Andrew S. Landforce was born in Seattle, Washington in 1917. His early years were spent on a farm in Snoqualmie, Washington. After graduating from high school during the Great Depression, Andy migrated to Alaska following work. In 1938, after two years of aiming hydraulic cannons at Alaskan hillsides in search of gold, he applied to Oregon State College "to find a way out of common labor." Attending OSC from 1938-1942 and majoring in agriculture, he lived in Poling Hall (now Weatherford Hall), Room 228. He was a member of the OSC 1942 Rose Bowl football team, travelling to Durham, North Carolina. He was also ASOSC Student Body President in 1941-42 and a member of Blue Key National Honor Society, Alpha Zeta National Honorary Agriculture Fraternity, and Scabbard and Blade – the National Honor Society in Military Science and Tactics.
After graduation in 1942, Landforce was commissioned in the U.S. Army. Lieutenant Landforce's first assignment was to coordinate the training of dog sled drivers, who were needed to extract expensive equipment from bombers downed in the frozen north. After receiving promotion to Captain, he was assigned as company commander of the 3533rd Quartermaster and Trucking Company, an all-black unit headed by white officers. His unit was assigned to the 9th U.S. Army, 5 September 1944 - 5 May 1945 and stationed in England. After VE day, the 3533rd was transferred to the Pacific, landing in the Philippines. Landforce's command was slated to be part of the invading forces to Japan when the war ended in August 1945.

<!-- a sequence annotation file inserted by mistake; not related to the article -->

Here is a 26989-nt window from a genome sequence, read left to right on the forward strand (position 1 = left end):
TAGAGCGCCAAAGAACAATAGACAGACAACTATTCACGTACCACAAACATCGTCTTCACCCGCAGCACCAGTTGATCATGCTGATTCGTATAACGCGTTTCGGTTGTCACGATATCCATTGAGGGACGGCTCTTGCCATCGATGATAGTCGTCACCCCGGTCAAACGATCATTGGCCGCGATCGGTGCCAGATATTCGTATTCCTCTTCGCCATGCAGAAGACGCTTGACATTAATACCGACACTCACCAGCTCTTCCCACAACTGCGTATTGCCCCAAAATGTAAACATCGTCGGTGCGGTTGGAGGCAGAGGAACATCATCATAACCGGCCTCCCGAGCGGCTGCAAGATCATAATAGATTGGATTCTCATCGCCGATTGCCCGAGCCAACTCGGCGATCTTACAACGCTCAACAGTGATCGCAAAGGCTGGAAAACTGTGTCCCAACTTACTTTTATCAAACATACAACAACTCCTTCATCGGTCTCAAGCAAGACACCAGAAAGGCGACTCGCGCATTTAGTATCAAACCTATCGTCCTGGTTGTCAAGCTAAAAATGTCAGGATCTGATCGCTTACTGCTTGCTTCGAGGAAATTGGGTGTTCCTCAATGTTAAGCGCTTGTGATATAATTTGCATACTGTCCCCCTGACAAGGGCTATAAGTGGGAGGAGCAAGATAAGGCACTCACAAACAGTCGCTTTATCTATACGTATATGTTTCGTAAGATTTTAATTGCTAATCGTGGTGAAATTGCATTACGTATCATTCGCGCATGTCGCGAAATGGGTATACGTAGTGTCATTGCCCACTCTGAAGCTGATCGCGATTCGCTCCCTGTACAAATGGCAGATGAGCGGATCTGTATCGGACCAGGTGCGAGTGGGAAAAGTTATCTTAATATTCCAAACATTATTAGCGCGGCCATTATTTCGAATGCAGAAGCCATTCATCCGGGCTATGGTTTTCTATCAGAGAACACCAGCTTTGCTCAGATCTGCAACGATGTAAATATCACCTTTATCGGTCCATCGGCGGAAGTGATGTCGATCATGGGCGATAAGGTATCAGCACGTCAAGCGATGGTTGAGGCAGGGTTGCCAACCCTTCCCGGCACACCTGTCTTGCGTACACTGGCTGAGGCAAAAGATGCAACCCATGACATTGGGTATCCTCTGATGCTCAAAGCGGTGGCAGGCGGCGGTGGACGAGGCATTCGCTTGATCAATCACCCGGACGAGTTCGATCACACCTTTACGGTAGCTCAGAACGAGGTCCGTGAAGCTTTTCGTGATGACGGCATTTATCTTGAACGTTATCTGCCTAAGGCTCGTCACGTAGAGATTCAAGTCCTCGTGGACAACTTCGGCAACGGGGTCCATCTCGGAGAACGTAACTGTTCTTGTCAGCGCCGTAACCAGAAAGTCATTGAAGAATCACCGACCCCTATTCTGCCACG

Following World War II, Landforce began a career with the OSU Extension Service. Offered a job by Frank Ballard in 1946, he became the first Extension Agent in eastern Oregon's Wallowa County, where he stayed for seven years. He was recognized as Junior First Citizen of Wallowa County in 1949. Returning to Corvallis in 1953, Landforce was appointed as the first Extension Specialist in Wildlife Management Education for the Federal Cooperative Extension Service of OSU. Later in his career, he was statewide coordinator for 4-H programs, developing leader training workshops and wildlife outdoor schools during the late 1950s.
Landforce retired from OSU Extension in 1971, but continued to be involved with Extension affairs for a number of years following. At this same time, he began a new career as a fishing guide on Oregon's rivers, which he pursued for an additional seventeen years. He is a founding member of the Association of Northwest Steelheaders.
Andy and Evelyn Landforce settled in Corvallis and raised three children. Evelyn passed away in 2012, shortly before what would have been the couple's 70th wedding anniversary.